For a lot of Australians superannuation can be an individual’s best asset, the idea of losing it when declaring bankruptcy is a very honest concern for a lot of our clients. With certain parts of the economy doing relatively well and other components experiencing difficult economic times, bankruptcy numbers in Australia still continue to increase. Economists don’t speak about Australia’s two-speed economy much anymore, but it certainly still is two-speed. With the help of a long-term boom in the Sydney and Melbourne housing markets, these major centres are doing quite well running at a nice speed, with no sign of stopping anytime soon. On the other hand mining areas in North Queensland and Western Australia have virtually stopped dead and in some areas firmly stuck in reverse.
The Past: Superannuation and bankruptcy. Not very long ago, the Bankruptcy Act 1966 ruled that all property (including superannuation) that belonged to a bankrupt at the start of their bankruptcy was to be handed over to their creditors. This introduced the question: was there an interest in a superannuation fund property? The law expressly answered this question with a doubtful no – the interest of a bankrupt in a regulated superannuation fund was not property divisible among creditors. Then again, this protection of superannuation was not set in stone. In 2007 the rules changed, at that time the excess of a bankruptcy’s interest in a superannuation fund that exceeded the pension ‘reasonable benefit limit’ or (RBL) did constitute property that was divisible among creditors.
Post 2007 we have ‘Simpler Super’. The simpler super changes indicated a significant change for superannuation and bankruptcy. The main change was, put simply, your superannuation is safe over and above the pension RBL amount. This means that protection of superannuation upon bankruptcy is now absolute, technically, a bankrupt can now have a large amount of super and it will be safe. The government officially outlined the changes through its explanatory memorandum, Superannuation Legislation Amendment (Simplification) Bill 2007, as follows:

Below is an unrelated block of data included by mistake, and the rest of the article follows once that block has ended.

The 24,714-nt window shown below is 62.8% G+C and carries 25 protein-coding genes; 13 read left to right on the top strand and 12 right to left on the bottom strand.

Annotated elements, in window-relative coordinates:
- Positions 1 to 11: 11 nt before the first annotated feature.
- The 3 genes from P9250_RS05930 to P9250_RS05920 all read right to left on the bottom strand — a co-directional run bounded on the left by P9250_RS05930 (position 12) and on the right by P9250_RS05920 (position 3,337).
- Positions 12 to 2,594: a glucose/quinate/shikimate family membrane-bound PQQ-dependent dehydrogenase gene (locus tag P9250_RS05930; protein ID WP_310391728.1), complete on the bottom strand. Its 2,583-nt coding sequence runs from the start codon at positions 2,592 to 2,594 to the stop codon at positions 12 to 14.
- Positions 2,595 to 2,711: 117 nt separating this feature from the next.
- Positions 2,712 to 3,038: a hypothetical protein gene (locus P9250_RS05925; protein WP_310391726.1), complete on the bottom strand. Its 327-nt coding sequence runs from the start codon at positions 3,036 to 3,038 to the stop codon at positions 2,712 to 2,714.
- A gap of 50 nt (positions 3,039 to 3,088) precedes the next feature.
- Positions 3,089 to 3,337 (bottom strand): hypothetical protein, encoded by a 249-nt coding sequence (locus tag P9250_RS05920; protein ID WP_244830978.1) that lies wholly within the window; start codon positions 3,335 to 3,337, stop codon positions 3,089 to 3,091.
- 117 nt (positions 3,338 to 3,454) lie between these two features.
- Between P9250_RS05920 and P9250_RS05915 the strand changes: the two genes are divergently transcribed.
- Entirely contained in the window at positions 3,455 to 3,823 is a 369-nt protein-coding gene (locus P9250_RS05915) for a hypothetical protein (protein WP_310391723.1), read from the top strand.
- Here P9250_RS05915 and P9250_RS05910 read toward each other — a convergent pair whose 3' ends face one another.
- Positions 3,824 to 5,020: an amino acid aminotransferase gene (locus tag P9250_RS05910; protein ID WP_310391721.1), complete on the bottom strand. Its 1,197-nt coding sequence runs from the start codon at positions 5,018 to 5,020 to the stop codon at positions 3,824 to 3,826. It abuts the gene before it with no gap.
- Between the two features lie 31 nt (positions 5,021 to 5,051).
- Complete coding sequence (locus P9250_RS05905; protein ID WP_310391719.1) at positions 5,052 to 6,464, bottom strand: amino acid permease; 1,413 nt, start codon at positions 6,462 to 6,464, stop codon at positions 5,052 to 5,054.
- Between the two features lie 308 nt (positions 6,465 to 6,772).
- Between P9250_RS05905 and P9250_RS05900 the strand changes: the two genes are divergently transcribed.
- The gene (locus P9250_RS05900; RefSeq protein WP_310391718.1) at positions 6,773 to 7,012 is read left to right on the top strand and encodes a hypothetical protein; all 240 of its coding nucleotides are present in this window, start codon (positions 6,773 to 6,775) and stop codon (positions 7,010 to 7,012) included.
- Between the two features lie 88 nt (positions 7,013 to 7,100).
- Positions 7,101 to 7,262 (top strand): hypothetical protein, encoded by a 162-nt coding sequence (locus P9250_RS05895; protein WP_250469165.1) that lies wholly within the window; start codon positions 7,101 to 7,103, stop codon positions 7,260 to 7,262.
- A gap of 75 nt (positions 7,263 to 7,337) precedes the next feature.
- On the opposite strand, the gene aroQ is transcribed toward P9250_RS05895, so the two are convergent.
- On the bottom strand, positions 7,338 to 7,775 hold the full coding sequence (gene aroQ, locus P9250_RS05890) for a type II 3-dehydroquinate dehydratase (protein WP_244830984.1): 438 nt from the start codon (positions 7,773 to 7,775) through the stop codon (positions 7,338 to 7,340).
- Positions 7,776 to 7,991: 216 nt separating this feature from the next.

Currently, under the Bankruptcy Act 1966, a bankrupt’s interest in a superannuation fund up to the bankrupt’s pension RBL is protected from being divisible among creditors. A bankrupt’s superannuation interest in excess of the pension RBL automatically vests in the bankruptcy trustee. The amendments remove references to RBLs from the Bankruptcy Act 1966 to ensure consistency with the new Simplified Superannuation rules, which abolish RBLs with effect from 1 July 2007. This means that, from 1 July 2007, a bankrupt’s entire interest in a superannuation fund is protected, if you know what you are doing.
Frequently Asked Questions
Question: Does this imply that I can freely contribute extra funds to my superannuation before I file for bankruptcy and it will be safe?
Answer: No. Although these changes protect your superannuation, 100% voluntary contributions over and above your employers required 9.5% will be considered an asset and accessible to creditors given that it will be considered as a preference payment. Essentially, if you sell your house and make $50,000 profit from doing this, then shovel it off into your super fund, the trustee will see that as a preference payment, or in plain English you paid your super fund $50,000 in preference to your creditors, so the trustee will claw back that excess from the fund, and apply it towards your debts.